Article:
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Public-Private Partnerships: Implications for the Future of Commercial Real Estate

By Jacqueline Li, Associate

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This past Fall, Concordia celebrated its fifth anniversary of supporting public-private partnerships for social and economic impact. On October 1st and 2nd, some of the most transformational thought leaders and decision makers (including 10 heads of state government) gathered at the Concordia Summit to address our most pressing global challenges. The central theme of the two-day conference was the potential for public-private collaboration to create amore prosperous and sustainable future. Concordia Co-Founders, Matt Swift and Nick Logothetis believe that collaboration between the private and public sectors is more relevant today than ever given our connected and codependent world.

The opening session, “Beyond Business,” examined the changing role of the modern CEO as the role of business in society changes. The intersection of the sciences, business, government, and society was discussed as a hallmark of our time, and the issues found at this intersection were described as “do good and do well” business opportunities. While philanthropy used to be the primary way for companies to engage on social and environmental issues, corporate responsibility is increasingly incorporated into their core services while realizing social and bottom-line benefits. The session highlighted innovative CEOs as drivers of this shift in business responsibility and strategy, emphasizing humanity’s need for markets that have meaning. Muhtar Kent, CEO of Coca-Cola, spoke to the opportunities and challenges associated with the adoption of sustainable practices. Coca-Cola’s “The Last Mile” program has leveraged the company’s supply chain and increased the availability of key life-enhancing medicines by 30-40% in Ghana and Tanzania. The model has been so successful that the company has established a $21 million partnership with USAID and the Gates Foundation to provide similar assistance to eight additional African countries.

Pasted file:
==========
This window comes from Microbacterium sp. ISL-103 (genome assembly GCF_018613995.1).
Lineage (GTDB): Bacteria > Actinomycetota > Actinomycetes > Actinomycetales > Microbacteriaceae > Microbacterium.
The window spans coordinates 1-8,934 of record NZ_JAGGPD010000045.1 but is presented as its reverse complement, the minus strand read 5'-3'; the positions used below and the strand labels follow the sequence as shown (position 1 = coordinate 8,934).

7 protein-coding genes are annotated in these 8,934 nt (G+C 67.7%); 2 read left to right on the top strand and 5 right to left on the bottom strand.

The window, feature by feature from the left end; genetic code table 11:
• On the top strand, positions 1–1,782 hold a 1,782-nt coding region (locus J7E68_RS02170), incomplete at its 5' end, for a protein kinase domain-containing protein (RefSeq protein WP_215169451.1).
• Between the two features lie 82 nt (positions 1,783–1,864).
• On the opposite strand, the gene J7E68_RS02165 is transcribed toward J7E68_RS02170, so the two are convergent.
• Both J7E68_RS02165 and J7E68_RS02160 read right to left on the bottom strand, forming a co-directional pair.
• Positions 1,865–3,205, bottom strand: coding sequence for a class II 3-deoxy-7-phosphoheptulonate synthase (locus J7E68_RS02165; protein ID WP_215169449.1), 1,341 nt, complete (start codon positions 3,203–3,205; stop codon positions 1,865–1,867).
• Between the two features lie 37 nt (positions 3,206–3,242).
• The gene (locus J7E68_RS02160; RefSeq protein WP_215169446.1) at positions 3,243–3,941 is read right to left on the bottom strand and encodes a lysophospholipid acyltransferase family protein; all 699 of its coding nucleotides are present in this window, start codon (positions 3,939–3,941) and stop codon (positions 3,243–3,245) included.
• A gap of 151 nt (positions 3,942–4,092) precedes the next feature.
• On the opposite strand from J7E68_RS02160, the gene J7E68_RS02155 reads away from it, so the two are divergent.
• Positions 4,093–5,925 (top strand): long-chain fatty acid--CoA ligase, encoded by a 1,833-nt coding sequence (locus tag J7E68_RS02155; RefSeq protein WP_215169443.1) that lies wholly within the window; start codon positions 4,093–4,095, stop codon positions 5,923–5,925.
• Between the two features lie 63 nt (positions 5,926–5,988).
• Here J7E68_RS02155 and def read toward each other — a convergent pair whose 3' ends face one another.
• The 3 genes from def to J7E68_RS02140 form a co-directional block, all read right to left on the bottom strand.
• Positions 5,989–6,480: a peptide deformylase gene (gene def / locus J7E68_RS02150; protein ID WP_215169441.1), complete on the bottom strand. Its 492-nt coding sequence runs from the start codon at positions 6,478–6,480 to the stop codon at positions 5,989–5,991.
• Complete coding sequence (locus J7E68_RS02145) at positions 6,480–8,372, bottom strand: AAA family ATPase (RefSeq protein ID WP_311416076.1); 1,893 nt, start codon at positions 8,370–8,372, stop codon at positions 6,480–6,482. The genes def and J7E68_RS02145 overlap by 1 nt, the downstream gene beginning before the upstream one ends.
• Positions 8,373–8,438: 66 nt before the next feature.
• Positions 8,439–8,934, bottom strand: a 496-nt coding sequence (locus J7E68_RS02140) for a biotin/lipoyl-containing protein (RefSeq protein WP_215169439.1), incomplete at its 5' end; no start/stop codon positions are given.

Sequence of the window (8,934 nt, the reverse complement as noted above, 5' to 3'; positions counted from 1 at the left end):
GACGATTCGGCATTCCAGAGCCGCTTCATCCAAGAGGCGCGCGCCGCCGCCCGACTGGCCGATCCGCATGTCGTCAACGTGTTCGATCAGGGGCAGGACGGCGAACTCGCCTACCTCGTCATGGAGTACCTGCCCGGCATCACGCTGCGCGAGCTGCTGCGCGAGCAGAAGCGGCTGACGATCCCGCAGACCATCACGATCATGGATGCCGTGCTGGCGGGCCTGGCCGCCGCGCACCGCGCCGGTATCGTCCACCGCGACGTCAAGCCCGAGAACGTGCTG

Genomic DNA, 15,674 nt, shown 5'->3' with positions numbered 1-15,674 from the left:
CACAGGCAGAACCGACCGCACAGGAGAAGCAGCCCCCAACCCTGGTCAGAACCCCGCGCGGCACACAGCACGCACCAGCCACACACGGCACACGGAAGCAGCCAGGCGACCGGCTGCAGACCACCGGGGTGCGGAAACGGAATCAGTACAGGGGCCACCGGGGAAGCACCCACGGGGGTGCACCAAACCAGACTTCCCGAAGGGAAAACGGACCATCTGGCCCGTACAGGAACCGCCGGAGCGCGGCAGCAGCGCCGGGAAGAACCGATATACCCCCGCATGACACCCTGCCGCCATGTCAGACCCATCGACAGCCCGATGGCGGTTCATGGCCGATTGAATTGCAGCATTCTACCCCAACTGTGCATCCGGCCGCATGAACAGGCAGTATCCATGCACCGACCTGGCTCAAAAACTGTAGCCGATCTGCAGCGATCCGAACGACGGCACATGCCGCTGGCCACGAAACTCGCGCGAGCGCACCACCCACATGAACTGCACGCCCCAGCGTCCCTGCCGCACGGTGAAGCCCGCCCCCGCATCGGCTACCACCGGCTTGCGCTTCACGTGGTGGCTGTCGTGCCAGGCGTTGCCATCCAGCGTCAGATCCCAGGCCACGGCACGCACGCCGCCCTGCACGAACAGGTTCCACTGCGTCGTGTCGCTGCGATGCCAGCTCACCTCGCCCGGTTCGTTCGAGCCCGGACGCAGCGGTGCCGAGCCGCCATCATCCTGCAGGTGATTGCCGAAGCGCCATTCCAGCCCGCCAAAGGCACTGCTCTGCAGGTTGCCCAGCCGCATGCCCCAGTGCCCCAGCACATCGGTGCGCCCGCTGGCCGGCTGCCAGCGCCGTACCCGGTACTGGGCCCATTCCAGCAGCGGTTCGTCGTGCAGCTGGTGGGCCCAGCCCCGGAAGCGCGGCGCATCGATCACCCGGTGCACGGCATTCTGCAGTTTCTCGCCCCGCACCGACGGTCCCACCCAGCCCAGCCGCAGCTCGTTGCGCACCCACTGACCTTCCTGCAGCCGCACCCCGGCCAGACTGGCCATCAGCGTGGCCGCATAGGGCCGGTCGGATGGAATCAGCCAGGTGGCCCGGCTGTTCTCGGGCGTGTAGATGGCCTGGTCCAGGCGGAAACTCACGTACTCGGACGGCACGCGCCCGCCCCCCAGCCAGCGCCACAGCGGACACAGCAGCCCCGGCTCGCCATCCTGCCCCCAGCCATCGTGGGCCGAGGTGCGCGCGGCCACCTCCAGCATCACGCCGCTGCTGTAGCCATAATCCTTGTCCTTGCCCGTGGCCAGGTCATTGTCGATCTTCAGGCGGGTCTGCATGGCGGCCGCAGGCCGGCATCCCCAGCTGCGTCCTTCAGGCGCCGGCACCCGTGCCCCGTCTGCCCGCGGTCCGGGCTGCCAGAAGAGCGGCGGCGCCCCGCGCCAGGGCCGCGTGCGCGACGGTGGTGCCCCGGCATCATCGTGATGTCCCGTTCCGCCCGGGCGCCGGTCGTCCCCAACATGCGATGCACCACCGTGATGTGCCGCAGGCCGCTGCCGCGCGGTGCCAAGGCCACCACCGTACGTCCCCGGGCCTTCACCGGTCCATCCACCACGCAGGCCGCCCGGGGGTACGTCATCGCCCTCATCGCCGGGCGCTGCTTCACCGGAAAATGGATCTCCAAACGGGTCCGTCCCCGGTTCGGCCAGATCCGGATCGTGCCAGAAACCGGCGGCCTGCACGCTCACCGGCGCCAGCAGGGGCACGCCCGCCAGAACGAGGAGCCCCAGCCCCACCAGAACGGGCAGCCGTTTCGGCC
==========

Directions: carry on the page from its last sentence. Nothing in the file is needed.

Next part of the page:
Summit speakers spoke about the need for public-private partnerships to combat serious domestic concerns in addition to major social issues facing the developing world. Governor Dannel Malloy shared his vision for “Let’s Go CT,” a 30-year, $100 billion undertaking to overhaul the state’s current infrastructure framework. He suggested that there is a $1.7 trillion lack of investment in U.S. infrastructure, and that we are less competitive because we are not keeping up with other nations’ infrastructure investments. Malloy also commented that New York City does not have the infrastructure to support its growth of users. Under his plan, The CT State legislature has agreed to devote 0.5% of thecurrent sales tax exclusively to transportation.

The idea of the public and private sectors working together to address larger societal challenges is directly related to the future of commercial real estate. For example, cities now know that building emissions must decrease in order to meet their emission reduction targets. Cities therefore recognize how important it is to engage private sector building owners in order to achieve sustainability objectives. Forward-thinking regulations and meaningful incentives make it possible to do so while stimulating both their local economies and real estate sectors. This public-private interplay highlights the growing role that the building sector plays in local and national economies.

There are also negative implications for real estate if the United States continues its lack of investment in the physical facilities necessary to be competitive in the future. Rapid urbanization demands denser cities so that they can deliver accessibility and proximity at an affordable cost. Providing efficient, flexible and user-friendly working and living environments hinges heavily on reliable mass-transit systems. Similarly, real estate depends on the ease of travel and businesses are increasingly aware that the top talent in the millennial generation is not attracted to transit delays and congestion. Therefore, it is expected that areas not investing in infrastructure will experience less growth.

Cities today are requiring more investment in infrastructure, public buildings, and public space in order to improve city safety, efficiency and resiliency. Likewise, investors in growth markets are becoming aware that infill is hindered by aging transportation and underfunded utility infrastructure. Moving forward, public-private partnerships and private investment in infrastructure renovations will be key to ensuring future opportunity in strong markets. Leaders in commercial real estate now face a unique window of opportunity to differentiate themselves by establishing new models for infrastructure investments that will secure a profitable and sustainable future.

Jackie LiJacqueline Li is an Associate in Cushman & Wakefield’s Sustainability Strategies team and a Masters candidate in Urban Planning at New York University’s Wagner School of Public Service. Prior to joining the Cushman & Wakefield team, she was a Policy Fellow to The Nature Conservancy and designed a pilot environmental education curriculum for The Los Angeles Audubon Society. Jacqueline has studied sustainable development in Australia and China, and received her BA, cum laude, in Environmental Studies and English from Bowdoin College.

 

 

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